Blood Talk: American Race Melodrama and the Culture of the Occult

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University of Chicago Press, Sep 15, 2003 - Literary Criticism - 245 pages
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The United States has seldom known a period of greater social and cultural volatility, especially in terms of race relations, than the years from the end of Reconstruction to the First World War. In this highly original study, Susan Gillman explores the rise during this period of a remarkable genre—the race melodrama—and the way in which it converged with literary trends, popular history, fringe movements, and mainstream interest in supernatural phenomena.

Blood Talk shows how race melodrama emerged from abolitionist works such as Uncle Tom's Cabin and surprisingly manifested itself in a set of more aesthetically and politically varied works, such as historical romances, sentimental novels, the travel literature of Mark Twain, the regional fiction of Kate Chopin and George Washington Cable, and the work of W. E. B. Du Bois. Gillman then uses the race melodrama to show how racial discourses in the United States have been entangled with occultist phenomena, from the rituals of the Ku Klux Klan and the concept of messianic second-sight to the production of conspiracy theories and studies of dreams and trances.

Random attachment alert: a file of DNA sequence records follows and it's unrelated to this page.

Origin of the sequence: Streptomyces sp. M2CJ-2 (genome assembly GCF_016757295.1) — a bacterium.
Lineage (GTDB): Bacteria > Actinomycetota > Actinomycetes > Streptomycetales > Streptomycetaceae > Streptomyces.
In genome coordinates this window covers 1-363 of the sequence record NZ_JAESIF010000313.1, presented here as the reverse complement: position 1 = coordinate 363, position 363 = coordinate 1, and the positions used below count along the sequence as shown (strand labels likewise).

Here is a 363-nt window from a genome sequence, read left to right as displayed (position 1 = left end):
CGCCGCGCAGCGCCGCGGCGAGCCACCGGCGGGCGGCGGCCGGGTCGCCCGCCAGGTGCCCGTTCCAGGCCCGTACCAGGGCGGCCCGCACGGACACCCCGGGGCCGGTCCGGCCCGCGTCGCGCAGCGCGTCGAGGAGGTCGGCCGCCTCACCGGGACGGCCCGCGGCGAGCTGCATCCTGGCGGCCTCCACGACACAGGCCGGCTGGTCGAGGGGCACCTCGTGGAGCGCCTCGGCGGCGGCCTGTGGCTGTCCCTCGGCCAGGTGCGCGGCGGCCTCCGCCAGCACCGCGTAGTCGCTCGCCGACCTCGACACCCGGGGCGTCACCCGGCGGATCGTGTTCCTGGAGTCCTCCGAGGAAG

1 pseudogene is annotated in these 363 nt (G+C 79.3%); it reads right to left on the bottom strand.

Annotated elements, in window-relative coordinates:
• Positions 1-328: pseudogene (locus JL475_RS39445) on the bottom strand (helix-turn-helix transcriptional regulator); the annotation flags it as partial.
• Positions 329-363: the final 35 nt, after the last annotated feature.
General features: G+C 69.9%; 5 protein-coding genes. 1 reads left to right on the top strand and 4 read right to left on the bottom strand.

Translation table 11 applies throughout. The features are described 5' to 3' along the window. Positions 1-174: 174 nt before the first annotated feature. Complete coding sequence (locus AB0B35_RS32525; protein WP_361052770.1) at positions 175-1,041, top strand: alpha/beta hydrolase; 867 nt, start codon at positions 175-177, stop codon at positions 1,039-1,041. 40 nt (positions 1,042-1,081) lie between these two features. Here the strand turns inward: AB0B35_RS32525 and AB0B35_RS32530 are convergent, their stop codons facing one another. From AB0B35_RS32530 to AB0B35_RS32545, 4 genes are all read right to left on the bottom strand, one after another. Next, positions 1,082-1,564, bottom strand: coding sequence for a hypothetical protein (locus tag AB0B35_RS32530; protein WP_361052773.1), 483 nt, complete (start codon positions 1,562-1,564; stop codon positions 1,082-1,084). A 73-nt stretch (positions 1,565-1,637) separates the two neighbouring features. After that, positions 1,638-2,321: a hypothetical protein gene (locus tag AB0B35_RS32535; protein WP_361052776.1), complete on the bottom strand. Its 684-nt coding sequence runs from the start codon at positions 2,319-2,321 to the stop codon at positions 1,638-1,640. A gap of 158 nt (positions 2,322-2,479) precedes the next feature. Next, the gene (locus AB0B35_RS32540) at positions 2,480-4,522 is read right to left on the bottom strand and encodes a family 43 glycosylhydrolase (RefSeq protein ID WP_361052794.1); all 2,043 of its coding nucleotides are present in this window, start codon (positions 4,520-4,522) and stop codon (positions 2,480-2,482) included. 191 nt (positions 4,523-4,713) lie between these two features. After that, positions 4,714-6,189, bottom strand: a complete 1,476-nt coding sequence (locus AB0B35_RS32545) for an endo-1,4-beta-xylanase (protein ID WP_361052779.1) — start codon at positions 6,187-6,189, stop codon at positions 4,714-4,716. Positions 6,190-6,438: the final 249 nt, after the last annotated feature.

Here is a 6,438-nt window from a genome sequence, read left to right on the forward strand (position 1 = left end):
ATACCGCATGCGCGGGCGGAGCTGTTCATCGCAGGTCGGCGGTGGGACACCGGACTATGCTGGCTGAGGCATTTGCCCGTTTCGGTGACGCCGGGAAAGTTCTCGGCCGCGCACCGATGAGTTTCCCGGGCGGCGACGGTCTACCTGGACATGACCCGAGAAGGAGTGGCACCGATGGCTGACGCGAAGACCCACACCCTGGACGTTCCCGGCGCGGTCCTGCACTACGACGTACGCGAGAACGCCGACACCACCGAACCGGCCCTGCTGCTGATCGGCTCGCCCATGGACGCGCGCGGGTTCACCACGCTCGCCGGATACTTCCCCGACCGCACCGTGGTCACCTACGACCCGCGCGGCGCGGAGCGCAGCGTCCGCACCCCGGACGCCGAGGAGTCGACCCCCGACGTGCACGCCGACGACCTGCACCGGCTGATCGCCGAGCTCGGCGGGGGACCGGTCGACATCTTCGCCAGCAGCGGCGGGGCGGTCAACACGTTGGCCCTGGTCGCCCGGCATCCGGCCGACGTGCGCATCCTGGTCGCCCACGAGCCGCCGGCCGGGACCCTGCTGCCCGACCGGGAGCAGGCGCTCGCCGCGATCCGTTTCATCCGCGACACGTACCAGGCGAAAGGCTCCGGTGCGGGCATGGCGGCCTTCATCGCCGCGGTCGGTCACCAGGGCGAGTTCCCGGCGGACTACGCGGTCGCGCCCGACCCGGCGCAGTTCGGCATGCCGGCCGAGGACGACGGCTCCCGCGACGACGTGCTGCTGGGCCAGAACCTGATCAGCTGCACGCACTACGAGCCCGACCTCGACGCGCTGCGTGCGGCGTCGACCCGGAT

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Contents

AMERICAN RACE MELODRAMAS IN THE CULTURE OF THE OCCULT An Introduction
xiii
PAULINE HOPKINS AND BLOOD TALK Revising Racial Science Telling Race History in Maternal Melodramas
32
PROCRUSTEAN BEDFELLOWS? Black Nationalism and White Supremacy at the Turn of the Century
73
MARK TWAIN AND FELLOW OCCULT TRAVELERS
117
W E B DU BOIS AND OCCULT HISTORY
148
THE POLITICS OF OCCULT TIME OR BUT IS IT ANY GOOD?
200
NOTES
207
INDEX
237
Copyright

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About the author (2003)

Susan Gillman is a professor of literature and American studies at the University of California, Santa Cruz. She is the author of Dark Twins: Imposture and Identity in Mark Twain's America and coeditor of Mark Twain's Pudd'nhead Wilson: Race, Conflict, and Culture.

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